Instead, the press is given daily summaries of episcopal interventions. Daily briefings are also held by Vatican appointed press liaisons. Some are better than others, but none seems able to provide contacts with synod participants. For that to happen requests are put in writing. And then you wait.

If you want actual contact, you are reduced to standing outside the hall and calling to synod members as they enter and leave. But that’s not all. Even then you must stand inside a designated box, inside a small wooden fence. One reporter dubbed it “the pen.”

Curiously, synod participants year after year call for greater cooperation with the media. They want to use the media to enhance the church’s evangelizing task - but it does not quite happen. Yesterday, Roger Francis Crispian Hollis, Bishop of Portsmouth, England, was the latest synod father to speak of the need for more openness to the media. He said cooperating with it provides “opportunities to witness and evangelize.” He went on to note, “We pay lip service to the importance of communications in the Church and we have, again and again, committed ourselves to train our clergy, our seminarians and our people to become media-literate. But, in reality, nothing much has changed and we still regard the media as ‘the enemy.’”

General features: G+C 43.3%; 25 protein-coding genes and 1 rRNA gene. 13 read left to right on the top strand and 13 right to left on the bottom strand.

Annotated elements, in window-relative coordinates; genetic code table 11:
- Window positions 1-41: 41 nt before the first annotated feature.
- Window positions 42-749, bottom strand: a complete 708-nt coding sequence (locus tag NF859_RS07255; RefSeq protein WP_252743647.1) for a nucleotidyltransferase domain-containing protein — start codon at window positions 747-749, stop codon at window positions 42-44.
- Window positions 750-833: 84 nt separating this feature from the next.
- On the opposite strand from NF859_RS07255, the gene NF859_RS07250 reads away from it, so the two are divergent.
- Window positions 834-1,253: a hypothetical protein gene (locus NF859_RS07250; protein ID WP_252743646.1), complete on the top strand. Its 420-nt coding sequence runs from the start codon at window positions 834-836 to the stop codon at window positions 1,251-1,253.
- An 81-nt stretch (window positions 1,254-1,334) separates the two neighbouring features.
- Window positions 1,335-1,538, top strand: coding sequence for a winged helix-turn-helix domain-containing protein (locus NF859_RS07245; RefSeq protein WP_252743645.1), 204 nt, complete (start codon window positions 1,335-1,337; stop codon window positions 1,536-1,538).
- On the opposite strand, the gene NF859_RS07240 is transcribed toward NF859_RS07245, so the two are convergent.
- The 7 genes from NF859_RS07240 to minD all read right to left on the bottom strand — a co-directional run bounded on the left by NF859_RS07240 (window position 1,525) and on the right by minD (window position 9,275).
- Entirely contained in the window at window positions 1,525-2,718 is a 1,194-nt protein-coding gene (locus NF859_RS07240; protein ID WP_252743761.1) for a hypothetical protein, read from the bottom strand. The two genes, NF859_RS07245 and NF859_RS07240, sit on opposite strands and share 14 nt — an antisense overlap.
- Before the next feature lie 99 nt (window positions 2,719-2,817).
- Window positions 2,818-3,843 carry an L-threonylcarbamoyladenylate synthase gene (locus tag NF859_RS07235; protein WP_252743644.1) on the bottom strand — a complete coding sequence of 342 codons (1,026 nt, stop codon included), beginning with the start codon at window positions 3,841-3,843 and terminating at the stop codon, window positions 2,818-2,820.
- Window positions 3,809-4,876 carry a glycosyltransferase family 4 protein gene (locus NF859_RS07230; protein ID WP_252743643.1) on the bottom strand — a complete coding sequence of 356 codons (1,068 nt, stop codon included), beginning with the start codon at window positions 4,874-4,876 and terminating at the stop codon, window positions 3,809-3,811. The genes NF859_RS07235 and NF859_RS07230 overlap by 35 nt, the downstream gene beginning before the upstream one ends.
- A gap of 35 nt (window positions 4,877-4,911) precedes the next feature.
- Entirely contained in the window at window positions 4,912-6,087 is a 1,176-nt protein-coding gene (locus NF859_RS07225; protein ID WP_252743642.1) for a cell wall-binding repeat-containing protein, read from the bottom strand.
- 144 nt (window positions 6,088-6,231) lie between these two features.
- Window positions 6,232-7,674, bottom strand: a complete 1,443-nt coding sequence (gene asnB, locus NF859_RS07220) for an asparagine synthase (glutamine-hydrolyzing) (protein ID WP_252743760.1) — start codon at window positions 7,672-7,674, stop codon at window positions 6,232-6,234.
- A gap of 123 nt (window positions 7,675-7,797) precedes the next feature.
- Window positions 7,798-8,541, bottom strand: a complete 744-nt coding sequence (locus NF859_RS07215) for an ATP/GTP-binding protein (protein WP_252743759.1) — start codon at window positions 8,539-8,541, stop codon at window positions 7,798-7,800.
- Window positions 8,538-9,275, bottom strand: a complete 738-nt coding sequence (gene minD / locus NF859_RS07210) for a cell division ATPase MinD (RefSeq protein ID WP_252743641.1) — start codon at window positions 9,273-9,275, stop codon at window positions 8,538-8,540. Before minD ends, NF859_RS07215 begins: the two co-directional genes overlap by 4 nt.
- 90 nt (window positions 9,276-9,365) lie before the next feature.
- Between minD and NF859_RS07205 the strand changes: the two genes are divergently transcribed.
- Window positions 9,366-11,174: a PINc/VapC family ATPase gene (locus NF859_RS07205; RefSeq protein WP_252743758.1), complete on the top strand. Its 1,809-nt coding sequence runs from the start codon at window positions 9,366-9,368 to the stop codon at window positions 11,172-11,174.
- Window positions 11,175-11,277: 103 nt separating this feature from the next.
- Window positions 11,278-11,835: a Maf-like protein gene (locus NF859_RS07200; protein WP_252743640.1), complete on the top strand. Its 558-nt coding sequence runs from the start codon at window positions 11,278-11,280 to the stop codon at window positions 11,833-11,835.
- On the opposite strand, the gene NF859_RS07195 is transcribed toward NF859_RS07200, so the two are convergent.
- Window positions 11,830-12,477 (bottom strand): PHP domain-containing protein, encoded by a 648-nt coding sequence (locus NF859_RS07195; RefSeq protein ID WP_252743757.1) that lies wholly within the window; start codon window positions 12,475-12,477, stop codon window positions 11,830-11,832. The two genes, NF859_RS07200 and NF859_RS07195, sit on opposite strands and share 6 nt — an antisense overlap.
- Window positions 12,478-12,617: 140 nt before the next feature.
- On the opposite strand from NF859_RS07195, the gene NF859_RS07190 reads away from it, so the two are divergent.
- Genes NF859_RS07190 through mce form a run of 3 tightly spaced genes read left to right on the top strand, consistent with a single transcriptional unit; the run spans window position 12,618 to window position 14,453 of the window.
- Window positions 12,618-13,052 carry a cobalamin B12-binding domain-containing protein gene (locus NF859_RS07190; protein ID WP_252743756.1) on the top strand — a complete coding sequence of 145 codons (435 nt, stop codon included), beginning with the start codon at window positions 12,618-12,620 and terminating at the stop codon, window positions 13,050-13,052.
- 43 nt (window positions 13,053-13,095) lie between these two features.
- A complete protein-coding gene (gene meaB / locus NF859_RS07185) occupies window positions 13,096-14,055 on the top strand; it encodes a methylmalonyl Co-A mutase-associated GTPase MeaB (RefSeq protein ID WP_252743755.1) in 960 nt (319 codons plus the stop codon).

Synods are odd gatherings. They are meant to help the Holy Father govern the church by giving him advice on significant matters, but their structures do not enhance the process of advice-given. There is little give and take. For most of the synod, participants one after another read prepared texts. There is no theme of the day. Discussions do not develop naturally. When participants later speak of their synod experiences invariably they will say the most fruitful moments happened at the coffee bars or in the corridors outside the synod hall. Makes you wonder.

What synods aim to do is carefully control the flow of information and thought. This extends to the way the media is treated. Nothing can be left to chance. Nothing is to get out of hand. This includes the media, most of who have long given up on covering episcopal gatherings.

At the end of the synod, the interventions and caucuses produce papers and later recommendations, almost always distilled to pabulum-like ideas, which are presented to the pope. A year or so later, he responds, but by then nearly all the energy that went into the process has ended and most people have forgotten the event all together.

It leads one to think that synods are what happen in lieu of open and honest collaborative deliberation. Changing the form and substance of church synods must be on the agenda of those church leaders determined to bring Catholicism to greater life in the next century.

One has the clear feeling here that some bishops share the media’s frustration. There is something antithetical about attempting to control the Spirit. Meanwhile, I keep thinking of my poor colleague, John Allen, in the “pen” this morning in front of the synod hall. You don’t know whether to laugh or cry.

Fox is NCR publisher.

National Catholic Reporter, October 6, 1999